Norway could be first ‘fully electrified society’

Posted on 11 Sep 2017 and read 332 times
Norway could be first ‘fully electrified society’ Norway has the renewable resources and political will to become the world’s first country to use entirely clean electricity for its power demands, according to a new report by Energi Norge — a non-profit industry group representing Norwegian electricity companies.

Oluf Ulseth (pictured), who is head of the group, said: “Based on hydro power and better collaboration between businesses and the authorities, our target is for Norway to become the world’s first fully electric society by 2050.”

Norway recently announced that the sale of combustion engine cars will be phased out by 2025, a move that has been replicated to some degree in other European countries like France and the UK.

Norway wants to increase the number of electric cars on its roads (the number already exceeds 100,000), and the government has introduced policies to help achieve this (including tax exemption for leased e-cars and allowing owners of these vehicles to use bus lanes, toll roads and ferries free of charge).

Electric-car sales represented 22% of the country’s market in 2015, and that number is expected to grow to 30% by the end of next year.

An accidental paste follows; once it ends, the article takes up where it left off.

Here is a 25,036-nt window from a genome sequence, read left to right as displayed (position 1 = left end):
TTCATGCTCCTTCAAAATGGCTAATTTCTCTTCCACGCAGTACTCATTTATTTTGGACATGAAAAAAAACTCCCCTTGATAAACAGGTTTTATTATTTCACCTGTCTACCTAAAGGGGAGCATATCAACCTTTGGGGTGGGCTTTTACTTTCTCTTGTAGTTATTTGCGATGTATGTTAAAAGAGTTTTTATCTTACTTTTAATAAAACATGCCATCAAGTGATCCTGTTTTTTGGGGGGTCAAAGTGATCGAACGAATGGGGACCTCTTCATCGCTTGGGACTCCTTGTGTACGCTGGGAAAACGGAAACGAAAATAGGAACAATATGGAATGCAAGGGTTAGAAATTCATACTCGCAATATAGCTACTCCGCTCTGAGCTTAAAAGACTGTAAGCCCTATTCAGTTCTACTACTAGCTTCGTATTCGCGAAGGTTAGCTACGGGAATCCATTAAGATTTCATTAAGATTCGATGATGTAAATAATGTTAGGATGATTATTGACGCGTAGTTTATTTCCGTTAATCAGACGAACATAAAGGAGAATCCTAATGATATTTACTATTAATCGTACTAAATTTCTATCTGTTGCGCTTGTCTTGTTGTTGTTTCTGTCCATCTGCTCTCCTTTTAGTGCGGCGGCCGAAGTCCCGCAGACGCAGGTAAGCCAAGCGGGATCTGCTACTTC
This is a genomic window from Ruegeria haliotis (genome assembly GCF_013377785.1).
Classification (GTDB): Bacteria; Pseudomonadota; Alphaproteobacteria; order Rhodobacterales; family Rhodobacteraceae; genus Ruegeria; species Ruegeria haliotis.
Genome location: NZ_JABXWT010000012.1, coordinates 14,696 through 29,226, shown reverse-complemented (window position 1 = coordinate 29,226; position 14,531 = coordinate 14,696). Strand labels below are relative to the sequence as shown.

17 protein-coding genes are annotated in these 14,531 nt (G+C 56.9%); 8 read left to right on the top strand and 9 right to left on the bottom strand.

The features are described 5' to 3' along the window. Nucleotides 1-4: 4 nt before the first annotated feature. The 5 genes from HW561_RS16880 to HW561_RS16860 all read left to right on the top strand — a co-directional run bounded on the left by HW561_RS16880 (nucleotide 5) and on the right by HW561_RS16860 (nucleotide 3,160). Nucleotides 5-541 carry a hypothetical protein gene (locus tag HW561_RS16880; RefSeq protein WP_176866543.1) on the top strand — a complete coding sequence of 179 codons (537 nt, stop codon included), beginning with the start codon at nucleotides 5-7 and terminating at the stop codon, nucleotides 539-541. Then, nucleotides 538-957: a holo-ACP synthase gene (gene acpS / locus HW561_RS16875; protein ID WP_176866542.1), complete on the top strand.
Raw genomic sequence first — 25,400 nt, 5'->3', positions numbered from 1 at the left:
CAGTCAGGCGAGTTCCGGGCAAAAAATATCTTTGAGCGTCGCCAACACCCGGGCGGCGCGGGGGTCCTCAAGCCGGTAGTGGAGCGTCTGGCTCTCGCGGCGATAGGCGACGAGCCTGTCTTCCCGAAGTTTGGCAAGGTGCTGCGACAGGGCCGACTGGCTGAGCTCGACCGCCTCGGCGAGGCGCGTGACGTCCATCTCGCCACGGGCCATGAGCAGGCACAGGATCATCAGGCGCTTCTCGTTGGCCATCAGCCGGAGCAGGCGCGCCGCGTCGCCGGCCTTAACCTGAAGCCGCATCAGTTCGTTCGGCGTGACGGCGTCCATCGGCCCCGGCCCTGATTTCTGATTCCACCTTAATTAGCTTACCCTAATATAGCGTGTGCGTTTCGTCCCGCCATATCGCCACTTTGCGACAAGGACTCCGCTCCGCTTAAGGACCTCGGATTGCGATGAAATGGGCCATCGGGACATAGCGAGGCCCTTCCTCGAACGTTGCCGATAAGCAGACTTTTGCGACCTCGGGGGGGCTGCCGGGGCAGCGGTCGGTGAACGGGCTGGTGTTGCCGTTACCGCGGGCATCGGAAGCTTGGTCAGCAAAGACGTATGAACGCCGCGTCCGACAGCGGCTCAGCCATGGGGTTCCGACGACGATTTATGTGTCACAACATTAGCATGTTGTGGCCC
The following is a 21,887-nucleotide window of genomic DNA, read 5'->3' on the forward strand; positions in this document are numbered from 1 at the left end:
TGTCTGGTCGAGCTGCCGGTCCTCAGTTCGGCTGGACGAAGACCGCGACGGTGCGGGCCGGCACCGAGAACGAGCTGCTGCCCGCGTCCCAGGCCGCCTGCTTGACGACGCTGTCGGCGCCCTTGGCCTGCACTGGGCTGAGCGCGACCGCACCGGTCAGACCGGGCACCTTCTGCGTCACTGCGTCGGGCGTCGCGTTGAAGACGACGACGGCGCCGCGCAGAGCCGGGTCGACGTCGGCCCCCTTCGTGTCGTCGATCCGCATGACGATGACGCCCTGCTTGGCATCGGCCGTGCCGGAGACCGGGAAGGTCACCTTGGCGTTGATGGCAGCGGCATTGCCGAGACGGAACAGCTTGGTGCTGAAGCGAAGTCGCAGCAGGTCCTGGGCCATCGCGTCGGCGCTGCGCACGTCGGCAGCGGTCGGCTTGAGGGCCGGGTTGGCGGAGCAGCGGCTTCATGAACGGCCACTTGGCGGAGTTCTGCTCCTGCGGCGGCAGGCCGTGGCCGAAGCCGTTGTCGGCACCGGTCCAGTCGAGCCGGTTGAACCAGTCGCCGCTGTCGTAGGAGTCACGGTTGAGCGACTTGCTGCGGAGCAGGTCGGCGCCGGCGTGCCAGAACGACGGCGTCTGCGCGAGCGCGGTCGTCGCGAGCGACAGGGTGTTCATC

However, Energi Norge says that converting Norway’s fleet of vehicles will need “considerable effort within the transport industry”.

“Norway has set itself ambitious targets under the European Clean Power for Transport directive, which calls for an “appropriate number of publicly accessible charging points”.

Oslo says it hopes to have one point for every 10 cars, so it will need around 25,000 by 2020.

E-mobility efforts are often criticised by ‘green’ campaigners because the carbon footprint is ultimately linked to whatever the power source is at the other end of the charging cable.

However, more than 96% of Norway’s electricity demand is currently met by hydro power, with another 2% coming from other renewables (three natural-gas power plants make up the remaining portion of the energy mix).

Mr Ulseth added that the conversion to electricity would boost the job market and innovation, and the process would “enable us to take a leading role in climate work while improving our competitiveness”.

Norway’s electrification is also set to benefit its closest EU neighbours, Denmark and Sweden, as the Nordic countries’ grids have long been connected.

Moreover, the Norwegian grid will soon be connected to the UK and Germany too, as a number of inter-connector projects are currently at different stages of development.

NordLink, which will connect Norway and Germany via a 500km-long sub-sea cable, is due to come on-line in 2019, while the North Sea Link with the UK is scheduled to be completed in 2021.

There are also plans to link up with Scotland, under the NorthConnect project.

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